Let's say you're inviting a candidate for a job interview. You asked them, "When can you come in?" and they said they can come in as soon as possible, making them the first candidate in the interview order.
But did you know that many job seekers think that there's an advantage for candidates who were interviewed either first or last? They think that the first candidate to be interviewed benefits from primacy bias, while the last candidate to be interviewed benefits from recency bias.
Primacy bias = Interviewers prefer candidates that were interviewed first and ignore the candidates in the middle.
Recency bias = Interviewers prefer candidates that were interviewed last and ignore the candidates in the middle.
If these studies are true, then press F to all the middle candidates.
Is this true?
The results are... conflicting. According to one study, the researchers say that candidates interviewed earlier in the process received a more objective evaluation. This study says that interviewers don't like to give a high score to a candidate who came after consecutive candidates who also received high scores.
According to the researcher, if the interview session had many good candidates, then it's a bad idea to be the final candidate. But, if the interview session had many bad candidates, then it's best to be the last candidate to be interviewed.
On the other hand, some career experts say there's a recency bias because candidates who are interviewed later are fresh in the minds of the interviewer and there's no reference point for the first evaluation. But most research hints that the first AND last candidates have an advantage because of the serial position effect.
Serial position effect: the tendency to remember the first and last candidates best, and the middle candidates worst.
Actually, it depends on the interview process itself.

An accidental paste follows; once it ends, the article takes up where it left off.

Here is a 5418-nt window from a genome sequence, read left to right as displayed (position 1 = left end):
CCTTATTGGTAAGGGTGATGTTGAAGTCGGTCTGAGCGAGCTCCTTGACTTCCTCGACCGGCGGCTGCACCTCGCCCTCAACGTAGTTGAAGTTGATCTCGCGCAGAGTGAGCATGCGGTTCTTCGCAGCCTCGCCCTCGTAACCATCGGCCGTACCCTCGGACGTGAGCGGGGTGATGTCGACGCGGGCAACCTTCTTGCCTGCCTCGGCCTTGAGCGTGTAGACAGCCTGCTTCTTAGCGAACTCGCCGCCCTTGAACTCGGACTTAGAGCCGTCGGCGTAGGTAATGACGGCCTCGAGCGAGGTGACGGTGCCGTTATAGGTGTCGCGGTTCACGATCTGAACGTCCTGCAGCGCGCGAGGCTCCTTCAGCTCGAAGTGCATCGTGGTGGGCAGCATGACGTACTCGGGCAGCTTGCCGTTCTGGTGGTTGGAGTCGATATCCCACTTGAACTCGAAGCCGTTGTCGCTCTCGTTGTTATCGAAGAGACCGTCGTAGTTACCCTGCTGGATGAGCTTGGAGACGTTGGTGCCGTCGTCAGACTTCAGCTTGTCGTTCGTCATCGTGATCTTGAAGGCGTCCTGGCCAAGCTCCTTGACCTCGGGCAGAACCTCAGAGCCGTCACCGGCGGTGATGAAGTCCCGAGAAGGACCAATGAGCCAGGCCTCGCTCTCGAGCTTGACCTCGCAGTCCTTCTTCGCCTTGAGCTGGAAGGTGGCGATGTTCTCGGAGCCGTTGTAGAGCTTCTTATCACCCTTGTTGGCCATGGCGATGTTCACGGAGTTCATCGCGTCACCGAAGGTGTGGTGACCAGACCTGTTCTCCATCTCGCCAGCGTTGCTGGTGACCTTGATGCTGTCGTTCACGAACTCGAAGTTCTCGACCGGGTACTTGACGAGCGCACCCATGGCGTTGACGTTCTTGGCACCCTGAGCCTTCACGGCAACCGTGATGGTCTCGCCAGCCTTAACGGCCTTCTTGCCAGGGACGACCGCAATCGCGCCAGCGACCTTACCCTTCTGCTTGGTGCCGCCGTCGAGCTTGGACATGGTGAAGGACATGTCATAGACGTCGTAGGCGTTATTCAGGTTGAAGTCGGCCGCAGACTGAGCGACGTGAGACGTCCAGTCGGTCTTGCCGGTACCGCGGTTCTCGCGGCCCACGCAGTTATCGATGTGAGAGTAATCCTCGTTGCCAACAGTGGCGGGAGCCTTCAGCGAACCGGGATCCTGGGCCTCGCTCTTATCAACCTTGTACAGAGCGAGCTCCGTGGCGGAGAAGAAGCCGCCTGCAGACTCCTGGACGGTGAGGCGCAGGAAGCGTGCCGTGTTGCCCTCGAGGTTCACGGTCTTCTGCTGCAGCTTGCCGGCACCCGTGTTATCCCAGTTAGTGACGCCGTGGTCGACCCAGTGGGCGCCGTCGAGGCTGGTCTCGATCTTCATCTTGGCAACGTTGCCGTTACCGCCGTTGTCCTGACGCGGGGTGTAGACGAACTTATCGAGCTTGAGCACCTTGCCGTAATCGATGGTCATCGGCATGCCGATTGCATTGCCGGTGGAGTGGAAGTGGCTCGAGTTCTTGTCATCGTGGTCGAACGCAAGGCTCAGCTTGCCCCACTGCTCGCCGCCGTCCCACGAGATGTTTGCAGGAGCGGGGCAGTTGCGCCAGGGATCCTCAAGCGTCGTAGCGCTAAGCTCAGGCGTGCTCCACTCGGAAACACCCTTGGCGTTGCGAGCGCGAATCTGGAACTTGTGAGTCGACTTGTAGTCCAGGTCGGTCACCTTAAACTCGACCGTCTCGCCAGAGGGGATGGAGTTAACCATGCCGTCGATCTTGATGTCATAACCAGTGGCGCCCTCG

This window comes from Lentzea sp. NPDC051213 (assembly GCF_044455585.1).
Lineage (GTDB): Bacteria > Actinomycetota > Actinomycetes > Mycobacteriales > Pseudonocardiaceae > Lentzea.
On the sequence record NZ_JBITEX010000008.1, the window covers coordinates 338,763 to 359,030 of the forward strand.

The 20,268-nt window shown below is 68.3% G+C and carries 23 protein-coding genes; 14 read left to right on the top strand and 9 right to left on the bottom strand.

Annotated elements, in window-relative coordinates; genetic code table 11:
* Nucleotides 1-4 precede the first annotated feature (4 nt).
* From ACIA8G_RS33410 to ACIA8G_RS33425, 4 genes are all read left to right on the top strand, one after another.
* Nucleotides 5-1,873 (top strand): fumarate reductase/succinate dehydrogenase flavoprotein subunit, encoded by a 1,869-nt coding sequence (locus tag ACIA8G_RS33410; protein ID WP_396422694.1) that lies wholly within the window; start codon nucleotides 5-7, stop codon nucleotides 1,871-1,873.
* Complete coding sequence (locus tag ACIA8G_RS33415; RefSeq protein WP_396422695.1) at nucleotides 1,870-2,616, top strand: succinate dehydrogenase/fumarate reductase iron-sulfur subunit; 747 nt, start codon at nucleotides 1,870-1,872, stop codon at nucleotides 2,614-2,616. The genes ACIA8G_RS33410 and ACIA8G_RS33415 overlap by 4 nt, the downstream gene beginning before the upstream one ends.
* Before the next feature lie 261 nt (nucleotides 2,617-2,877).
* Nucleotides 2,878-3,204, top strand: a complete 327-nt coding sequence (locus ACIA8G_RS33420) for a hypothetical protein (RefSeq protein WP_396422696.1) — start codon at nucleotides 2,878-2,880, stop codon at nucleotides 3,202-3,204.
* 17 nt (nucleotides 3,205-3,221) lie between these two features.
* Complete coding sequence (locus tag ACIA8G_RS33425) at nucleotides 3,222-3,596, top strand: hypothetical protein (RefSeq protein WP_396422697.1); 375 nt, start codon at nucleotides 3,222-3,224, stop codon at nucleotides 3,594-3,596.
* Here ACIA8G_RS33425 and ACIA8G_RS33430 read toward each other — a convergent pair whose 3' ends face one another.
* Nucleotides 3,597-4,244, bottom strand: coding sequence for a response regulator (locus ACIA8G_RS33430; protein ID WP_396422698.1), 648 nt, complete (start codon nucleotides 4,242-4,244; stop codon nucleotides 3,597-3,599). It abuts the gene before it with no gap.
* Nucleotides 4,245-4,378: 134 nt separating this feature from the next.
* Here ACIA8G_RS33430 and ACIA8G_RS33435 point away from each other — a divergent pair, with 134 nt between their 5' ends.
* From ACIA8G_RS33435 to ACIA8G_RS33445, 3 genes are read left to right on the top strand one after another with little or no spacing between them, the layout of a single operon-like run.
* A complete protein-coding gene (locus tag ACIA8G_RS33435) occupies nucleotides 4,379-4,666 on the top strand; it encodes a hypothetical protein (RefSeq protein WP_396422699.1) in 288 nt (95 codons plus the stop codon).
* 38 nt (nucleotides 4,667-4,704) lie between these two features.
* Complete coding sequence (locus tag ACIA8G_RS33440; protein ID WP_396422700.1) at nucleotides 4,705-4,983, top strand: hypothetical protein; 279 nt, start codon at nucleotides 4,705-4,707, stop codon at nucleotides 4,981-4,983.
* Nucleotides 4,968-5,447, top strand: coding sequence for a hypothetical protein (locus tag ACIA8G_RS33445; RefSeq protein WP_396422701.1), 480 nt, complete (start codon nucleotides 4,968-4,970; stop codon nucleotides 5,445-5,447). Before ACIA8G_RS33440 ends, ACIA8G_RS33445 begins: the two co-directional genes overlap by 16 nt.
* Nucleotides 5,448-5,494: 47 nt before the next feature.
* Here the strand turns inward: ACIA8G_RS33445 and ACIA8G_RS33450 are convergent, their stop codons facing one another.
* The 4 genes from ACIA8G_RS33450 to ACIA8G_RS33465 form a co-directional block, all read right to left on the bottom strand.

It appears that recency and primacy biases depend on the length and complexity of the interview process. Based on a study called the "Order Effects in Making Personnel Decision Making," there are two response models, or ways decisions are made in the interview process: step-by-step and end-of-sequence.
Step-by-step: Evaluation takes place incrementally as interviewers develop a view of the candidate.
End-of-sequence: Judgment is withheld until the end.
If interviewers must judge a large amount of information fast, they don't have time to make step-by-step evaluations and they save their decision to the end. In this case, the latest information seems to be the best, so, there's a bias towards candidates who were interviewed last.
But when the interview process covers a long period of time, interviewers become mentally tired and rely on their first impression of a candidate and tend to choose the candidates interviewed earlier in the process.
In the case of a simple and quick interview process, the researcher concludes that interviewers simply judge quickly, and primacy dominates
If you're lucky, you'd be the first candidate to be interviewed. If you did well, there's a high chance they will hire you, according to these studies.
So who won?
No matter the way decisions are made, step-by-step or end-of-sequence, that tends to favour the first candidate interview. Some candidates might gain a slight advantage by being first, but more often than not the distinctiveness of candidates will overcome any order biases.
Although it's interesting to think about what effect order bias might have on job seekers, it's important for interviewers to think about their biases.
What is AJobThing all about? Click here to find out about what we do!
Source: Higher Ed Jobs
Companies are Retrenching Staff Without Notifying Labour Dept
Can Malaysia Rely on Local Workers to Replace Foreign Labour?
HR Ministry Updates: Foreign Labour and Retrenched Malaysians